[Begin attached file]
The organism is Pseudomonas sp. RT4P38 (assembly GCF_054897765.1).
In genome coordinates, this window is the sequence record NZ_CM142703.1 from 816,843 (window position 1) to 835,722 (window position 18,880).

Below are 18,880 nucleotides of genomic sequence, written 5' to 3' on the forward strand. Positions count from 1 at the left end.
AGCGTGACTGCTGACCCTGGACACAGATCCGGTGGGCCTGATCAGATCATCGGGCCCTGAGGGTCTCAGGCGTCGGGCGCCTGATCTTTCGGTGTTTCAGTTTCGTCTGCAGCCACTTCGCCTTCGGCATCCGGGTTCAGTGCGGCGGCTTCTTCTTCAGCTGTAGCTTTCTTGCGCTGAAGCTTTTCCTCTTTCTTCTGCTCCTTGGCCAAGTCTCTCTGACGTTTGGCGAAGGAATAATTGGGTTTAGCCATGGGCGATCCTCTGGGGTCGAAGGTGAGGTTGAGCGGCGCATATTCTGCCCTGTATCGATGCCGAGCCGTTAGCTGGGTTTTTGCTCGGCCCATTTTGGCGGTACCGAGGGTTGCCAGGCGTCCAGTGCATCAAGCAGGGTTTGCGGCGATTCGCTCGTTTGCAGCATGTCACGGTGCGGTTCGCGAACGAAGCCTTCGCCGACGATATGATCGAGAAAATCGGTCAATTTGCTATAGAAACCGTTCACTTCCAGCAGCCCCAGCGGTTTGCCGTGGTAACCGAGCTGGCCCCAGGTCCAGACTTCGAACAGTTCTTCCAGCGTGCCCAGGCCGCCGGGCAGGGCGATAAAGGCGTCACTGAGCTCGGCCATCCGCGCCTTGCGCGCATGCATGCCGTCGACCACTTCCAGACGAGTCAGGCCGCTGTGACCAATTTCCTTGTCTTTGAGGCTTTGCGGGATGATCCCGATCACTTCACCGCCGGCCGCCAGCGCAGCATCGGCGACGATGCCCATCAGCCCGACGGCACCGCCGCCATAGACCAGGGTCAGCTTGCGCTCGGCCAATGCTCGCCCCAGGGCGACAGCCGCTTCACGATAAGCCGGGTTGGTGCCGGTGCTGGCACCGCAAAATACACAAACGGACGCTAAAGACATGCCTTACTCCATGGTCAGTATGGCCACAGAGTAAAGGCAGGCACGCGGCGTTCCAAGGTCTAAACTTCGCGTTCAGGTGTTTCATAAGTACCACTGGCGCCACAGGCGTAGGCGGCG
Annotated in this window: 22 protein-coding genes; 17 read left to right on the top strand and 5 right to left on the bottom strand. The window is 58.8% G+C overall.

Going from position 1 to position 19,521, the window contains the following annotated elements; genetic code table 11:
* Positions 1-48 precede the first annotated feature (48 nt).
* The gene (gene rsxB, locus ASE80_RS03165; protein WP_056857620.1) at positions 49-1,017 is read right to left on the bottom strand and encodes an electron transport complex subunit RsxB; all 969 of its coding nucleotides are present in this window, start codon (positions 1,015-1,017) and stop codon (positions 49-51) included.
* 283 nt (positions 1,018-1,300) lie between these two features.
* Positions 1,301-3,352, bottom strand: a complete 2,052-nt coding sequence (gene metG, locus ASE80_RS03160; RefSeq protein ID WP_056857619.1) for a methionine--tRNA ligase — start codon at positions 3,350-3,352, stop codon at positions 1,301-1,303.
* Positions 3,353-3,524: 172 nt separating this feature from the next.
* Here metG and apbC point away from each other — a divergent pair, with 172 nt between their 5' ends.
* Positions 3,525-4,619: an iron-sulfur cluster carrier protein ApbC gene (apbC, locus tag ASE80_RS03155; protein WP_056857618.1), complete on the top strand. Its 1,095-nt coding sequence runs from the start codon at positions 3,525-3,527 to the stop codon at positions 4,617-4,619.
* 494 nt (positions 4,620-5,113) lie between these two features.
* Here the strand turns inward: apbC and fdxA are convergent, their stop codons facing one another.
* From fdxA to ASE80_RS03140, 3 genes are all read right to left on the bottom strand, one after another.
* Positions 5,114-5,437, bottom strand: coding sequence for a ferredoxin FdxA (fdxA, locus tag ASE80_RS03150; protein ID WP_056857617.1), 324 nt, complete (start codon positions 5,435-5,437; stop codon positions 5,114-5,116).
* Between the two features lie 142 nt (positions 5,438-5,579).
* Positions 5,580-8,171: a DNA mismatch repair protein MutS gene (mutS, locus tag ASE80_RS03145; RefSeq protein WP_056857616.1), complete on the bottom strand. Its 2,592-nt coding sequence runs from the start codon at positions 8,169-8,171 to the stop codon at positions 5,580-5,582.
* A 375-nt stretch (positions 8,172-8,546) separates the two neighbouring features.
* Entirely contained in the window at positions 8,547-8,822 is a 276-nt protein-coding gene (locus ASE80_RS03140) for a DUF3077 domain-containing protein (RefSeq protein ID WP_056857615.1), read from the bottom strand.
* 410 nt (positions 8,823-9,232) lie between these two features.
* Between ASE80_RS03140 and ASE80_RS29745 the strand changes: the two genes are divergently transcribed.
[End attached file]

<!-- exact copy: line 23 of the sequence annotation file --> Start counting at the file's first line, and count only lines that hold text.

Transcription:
* Between ASE80_RS03140 and ASE80_RS29745 the strand changes: the two genes are divergently transcribed.